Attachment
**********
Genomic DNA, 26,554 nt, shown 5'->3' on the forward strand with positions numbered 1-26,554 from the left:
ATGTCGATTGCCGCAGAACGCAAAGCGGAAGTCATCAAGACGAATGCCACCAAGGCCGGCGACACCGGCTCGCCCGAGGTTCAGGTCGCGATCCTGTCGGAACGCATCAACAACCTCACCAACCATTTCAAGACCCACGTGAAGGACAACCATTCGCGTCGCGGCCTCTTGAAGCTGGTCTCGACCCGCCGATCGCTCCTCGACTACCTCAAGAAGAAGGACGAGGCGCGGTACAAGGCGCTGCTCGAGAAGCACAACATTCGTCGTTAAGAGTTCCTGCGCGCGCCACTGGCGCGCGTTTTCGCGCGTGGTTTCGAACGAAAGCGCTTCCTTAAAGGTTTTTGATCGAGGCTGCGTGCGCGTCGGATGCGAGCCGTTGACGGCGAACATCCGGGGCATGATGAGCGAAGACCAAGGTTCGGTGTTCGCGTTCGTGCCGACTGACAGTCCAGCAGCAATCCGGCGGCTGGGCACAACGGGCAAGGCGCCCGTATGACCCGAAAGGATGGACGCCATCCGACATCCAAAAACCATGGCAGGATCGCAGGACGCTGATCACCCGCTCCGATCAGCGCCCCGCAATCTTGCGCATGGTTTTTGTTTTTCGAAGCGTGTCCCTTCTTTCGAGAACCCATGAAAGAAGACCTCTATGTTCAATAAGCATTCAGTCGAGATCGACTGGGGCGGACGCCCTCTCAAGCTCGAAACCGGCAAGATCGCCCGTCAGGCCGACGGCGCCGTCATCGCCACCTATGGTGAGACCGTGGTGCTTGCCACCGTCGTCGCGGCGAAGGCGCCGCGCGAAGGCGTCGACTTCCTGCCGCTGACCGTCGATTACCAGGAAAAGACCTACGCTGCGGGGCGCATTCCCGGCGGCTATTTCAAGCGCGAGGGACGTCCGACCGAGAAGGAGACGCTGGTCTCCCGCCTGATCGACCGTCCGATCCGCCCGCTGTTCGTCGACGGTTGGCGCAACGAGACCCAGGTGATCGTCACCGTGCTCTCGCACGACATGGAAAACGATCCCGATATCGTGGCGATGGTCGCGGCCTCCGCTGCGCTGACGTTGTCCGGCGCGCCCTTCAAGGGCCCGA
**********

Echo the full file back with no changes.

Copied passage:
Genomic DNA, 26,554 nt, shown 5'->3' on the forward strand with positions numbered 1-26,554 from the left:
ATGTCGATTGCCGCAGAACGCAAAGCGGAAGTCATCAAGACGAATGCCACCAAGGCCGGCGACACCGGCTCGCCCGAGGTTCAGGTCGCGATCCTGTCGGAACGCATCAACAACCTCACCAACCATTTCAAGACCCACGTGAAGGACAACCATTCGCGTCGCGGCCTCTTGAAGCTGGTCTCGACCCGCCGATCGCTCCTCGACTACCTCAAGAAGAAGGACGAGGCGCGGTACAAGGCGCTGCTCGAGAAGCACAACATTCGTCGTTAAGAGTTCCTGCGCGCGCCACTGGCGCGCGTTTTCGCGCGTGGTTTCGAACGAAAGCGCTTCCTTAAAGGTTTTTGATCGAGGCTGCGTGCGCGTCGGATGCGAGCCGTTGACGGCGAACATCCGGGGCATGATGAGCGAAGACCAAGGTTCGGTGTTCGCGTTCGTGCCGACTGACAGTCCAGCAGCAATCCGGCGGCTGGGCACAACGGGCAAGGCGCCCGTATGACCCGAAAGGATGGACGCCATCCGACATCCAAAAACCATGGCAGGATCGCAGGACGCTGATCACCCGCTCCGATCAGCGCCCCGCAATCTTGCGCATGGTTTTTGTTTTTCGAAGCGTGTCCCTTCTTTCGAGAACCCATGAAAGAAGACCTCTATGTTCAATAAGCATTCAGTCGAGATCGACTGGGGCGGACGCCCTCTCAAGCTCGAAACCGGCAAGATCGCCCGTCAGGCCGACGGCGCCGTCATCGCCACCTATGGTGAGACCGTGGTGCTTGCCACCGTCGTCGCGGCGAAGGCGCCGCGCGAAGGCGTCGACTTCCTGCCGCTGACCGTCGATTACCAGGAAAAGACCTACGCTGCGGGGCGCATTCCCGGCGGCTATTTCAAGCGCGAGGGACGTCCGACCGAGAAGGAGACGCTGGTCTCCCGCCTGATCGACCGTCCGATCCGCCCGCTGTTCGTCGACGGTTGGCGCAACGAGACCCAGGTGATCGTCACCGTGCTCTCGCACGACATGGAAAACGATCCCGATATCGTGGCGATGGTCGCGGCCTCCGCTGCGCTGACGTTGTCCGGCGCGCCCTTCAAGGGCCCGA